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Auernhammer, Christoph J.; Feldmeier, Horst; Pachmann, K.; Strasburger, C.J. (1996): Insulin-like growth factor I is an independent coregulatory modulator of natural killer (NK) cell activity. In: Endocrinology, Vol. 137, Nr. 12: S. 5332-5336
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Abstract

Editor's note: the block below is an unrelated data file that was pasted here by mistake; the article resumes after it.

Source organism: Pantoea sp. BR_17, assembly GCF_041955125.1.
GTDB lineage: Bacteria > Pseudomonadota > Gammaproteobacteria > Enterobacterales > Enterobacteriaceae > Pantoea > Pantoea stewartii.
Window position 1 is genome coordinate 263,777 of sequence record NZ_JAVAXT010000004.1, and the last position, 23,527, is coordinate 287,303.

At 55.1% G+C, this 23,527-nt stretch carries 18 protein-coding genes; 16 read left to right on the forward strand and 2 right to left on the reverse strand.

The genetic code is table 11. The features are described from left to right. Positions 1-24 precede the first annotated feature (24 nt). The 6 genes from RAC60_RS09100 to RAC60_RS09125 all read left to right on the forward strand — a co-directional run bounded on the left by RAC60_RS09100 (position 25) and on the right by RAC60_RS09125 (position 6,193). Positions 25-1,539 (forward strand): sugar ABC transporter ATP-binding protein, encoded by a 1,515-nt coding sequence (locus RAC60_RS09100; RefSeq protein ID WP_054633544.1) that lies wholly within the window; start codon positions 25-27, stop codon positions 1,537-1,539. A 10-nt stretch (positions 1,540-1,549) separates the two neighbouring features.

We aimed to investigate the natural killer (NK) cell activity in hGH-deficient adults and to analyze the effect of insulin-like growth factor (IGF)-I in uivo and in vitro on NK cell activity. NK cell activity was measured in a 4-h nonisotopic assay with europium-labeled and cryopreserved K-562 cells. NK-cell numbers were measured after incubation with murine monoclonal CD3 and CD16 antibodies by flow cytometry analysis. In a cross-sectional study, the basal and interferon- p (IFN-P) stimulated (1000 IU/ml) NK cell activity of 15 hGHdeficient patients and 15 age- and sex-matched controls was measured. The percentages and absolute numbers of CD3./16+ NK-cells were not significantly different in the patient vs. control group. The basal and IFN-P stimulated NK cell activity however was significantly decreased in the patient vs. control group at all effecter/target (E/T) cell ratios from 12.5-100 (e.g. 17 ? 3 vs. 28 ? 3% lysis without IFN-P, P < 0.05, and 42 t 4 vs. 57 2 4% lysis with IFN-0, P < 0.05; both at E/T 50). IGF-I levels of patients and controls showed a significant positive correlation with NK cell activity (r = 0.37; P < 0.05). In an IGF-I in vitro study (IGF-I in vitro 250-1250 kg/L), the basal and IFN-P stimulated NK cell activity of 13 hGH-deficient patients and of 18 normal subjects was significantly enhanced by IGF-I in vitro (e.g. GH-deficient patients: 9 ? 2 us. 10 2 2% lysis without IFN-P, P < 0.05 and 25 + 4 vs. 30 + 4% lysis with IFN-/3, P < 0.005; and normal subjects: 15 + 3 vs. 23 ? 3% lysis without IFN-/3, P < 0.001 and 35 2 4 us. 44 + 5% lysis with IFN-P, P < 0.001; both at IGF-I 500 pg/L). In summary, in our cross-sectional study, adult GH-deficient patients showed a significantly lower basal and IFN-P stimulated NK cell activity than matched controls, despite equal NK cell numbers. IGF-I levels of patients and controls showed a weak positive correlation with NK cell activity. In an in vitro study, IGF-I significantly enhanced basal and IFN-P stimulated NK cell activity of hGH-deficient patients and also of normal subjects. The decreased NK cell activity in GHdeficient patients may be caused at least in part by low serum IGF-I levels. IGF-I appears to be an independent coregulatory modulator of NK cell activity. (Endocrinology 137: 5332-5336, 1996)